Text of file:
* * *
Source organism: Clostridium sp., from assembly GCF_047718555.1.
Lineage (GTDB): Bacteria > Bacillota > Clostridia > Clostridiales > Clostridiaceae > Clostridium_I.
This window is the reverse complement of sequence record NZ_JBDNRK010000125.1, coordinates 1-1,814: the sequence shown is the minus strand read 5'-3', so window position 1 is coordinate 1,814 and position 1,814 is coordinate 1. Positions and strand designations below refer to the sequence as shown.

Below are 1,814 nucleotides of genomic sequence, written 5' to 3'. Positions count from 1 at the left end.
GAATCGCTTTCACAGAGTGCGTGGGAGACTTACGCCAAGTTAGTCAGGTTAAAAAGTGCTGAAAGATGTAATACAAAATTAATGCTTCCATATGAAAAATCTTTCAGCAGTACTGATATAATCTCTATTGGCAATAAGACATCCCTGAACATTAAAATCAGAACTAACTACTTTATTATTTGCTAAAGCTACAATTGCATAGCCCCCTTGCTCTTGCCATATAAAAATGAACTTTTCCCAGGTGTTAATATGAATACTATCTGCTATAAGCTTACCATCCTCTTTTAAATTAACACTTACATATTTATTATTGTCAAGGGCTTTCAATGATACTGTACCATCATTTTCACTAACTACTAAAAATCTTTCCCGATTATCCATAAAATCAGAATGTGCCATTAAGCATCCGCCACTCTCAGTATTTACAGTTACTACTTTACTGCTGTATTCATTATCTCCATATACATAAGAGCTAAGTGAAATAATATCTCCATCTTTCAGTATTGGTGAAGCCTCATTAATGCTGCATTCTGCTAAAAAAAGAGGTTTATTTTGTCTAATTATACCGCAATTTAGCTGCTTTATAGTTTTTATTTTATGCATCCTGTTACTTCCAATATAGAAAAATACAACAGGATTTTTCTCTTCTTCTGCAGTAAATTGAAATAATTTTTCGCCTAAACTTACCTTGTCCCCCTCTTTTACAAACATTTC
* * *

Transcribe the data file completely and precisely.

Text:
Source organism: Clostridium sp., from assembly GCF_047718555.1.
Lineage (GTDB): Bacteria > Bacillota > Clostridia > Clostridiales > Clostridiaceae > Clostridium_I.
This window is the reverse complement of sequence record NZ_JBDNRK010000125.1, coordinates 1-1,814: the sequence shown is the minus strand read 5'-3', so window position 1 is coordinate 1,814 and position 1,814 is coordinate 1. Positions and strand designations below refer to the sequence as shown.

Below are 1,814 nucleotides of genomic sequence, written 5' to 3'. Positions count from 1 at the left end.
GAATCGCTTTCACAGAGTGCGTGGGAGACTTACGCCAAGTTAGTCAGGTTAAAAAGTGCTGAAAGATGTAATACAAAATTAATGCTTCCATATGAAAAATCTTTCAGCAGTACTGATATAATCTCTATTGGCAATAAGACATCCCTGAACATTAAAATCAGAACTAACTACTTTATTATTTGCTAAAGCTACAATTGCATAGCCCCCTTGCTCTTGCCATATAAAAATGAACTTTTCCCAGGTGTTAATATGAATACTATCTGCTATAAGCTTACCATCCTCTTTTAAATTAACACTTACATATTTATTATTGTCAAGGGCTTTCAATGATACTGTACCATCATTTTCACTAACTACTAAAAATCTTTCCCGATTATCCATAAAATCAGAATGTGCCATTAAGCATCCGCCACTCTCAGTATTTACAGTTACTACTTTACTGCTGTATTCATTATCTCCATATACATAAGAGCTAAGTGAAATAATATCTCCATCTTTCAGTATTGGTGAAGCCTCATTAATGCTGCATTCTGCTAAAAAAAGAGGTTTATTTTGTCTAATTATACCGCAATTTAGCTGCTTTATAGTTTTTATTTTATGCATCCTGTTACTTCCAATATAGAAAAATACAACAGGATTTTTCTCTTCTTCTGCAGTAAATTGAAATAATTTTTCGCCTAAACTTACCTTGTCCCCCTCTTTTACAAACATTTC